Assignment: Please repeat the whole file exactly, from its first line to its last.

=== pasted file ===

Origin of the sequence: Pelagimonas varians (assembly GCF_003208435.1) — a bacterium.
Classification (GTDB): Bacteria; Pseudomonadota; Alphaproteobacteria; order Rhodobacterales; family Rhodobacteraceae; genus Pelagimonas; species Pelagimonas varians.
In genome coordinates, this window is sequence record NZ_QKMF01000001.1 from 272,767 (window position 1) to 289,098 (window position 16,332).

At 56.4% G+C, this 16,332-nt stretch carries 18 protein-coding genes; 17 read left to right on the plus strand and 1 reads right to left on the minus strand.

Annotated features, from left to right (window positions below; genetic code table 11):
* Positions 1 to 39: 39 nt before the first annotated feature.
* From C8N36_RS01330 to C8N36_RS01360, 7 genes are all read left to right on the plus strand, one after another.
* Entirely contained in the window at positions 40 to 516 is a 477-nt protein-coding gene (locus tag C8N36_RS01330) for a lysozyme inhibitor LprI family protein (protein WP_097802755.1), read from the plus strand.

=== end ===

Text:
Origin of the sequence: Pelagimonas varians (assembly GCF_003208435.1) — a bacterium.
Classification (GTDB): Bacteria; Pseudomonadota; Alphaproteobacteria; order Rhodobacterales; family Rhodobacteraceae; genus Pelagimonas; species Pelagimonas varians.
In genome coordinates, this window is sequence record NZ_QKMF01000001.1 from 272,767 (window position 1) to 289,098 (window position 16,332).

At 56.4% G+C, this 16,332-nt stretch carries 18 protein-coding genes; 17 read left to right on the plus strand and 1 reads right to left on the minus strand.

Annotated features, from left to right (window positions below; genetic code table 11):
* Positions 1 to 39: 39 nt before the first annotated feature.
* From C8N36_RS01330 to C8N36_RS01360, 7 genes are all read left to right on the plus strand, one after another.
* Entirely contained in the window at positions 40 to 516 is a 477-nt protein-coding gene (locus tag C8N36_RS01330) for a lysozyme inhibitor LprI family protein (protein WP_097802755.1), read from the plus strand.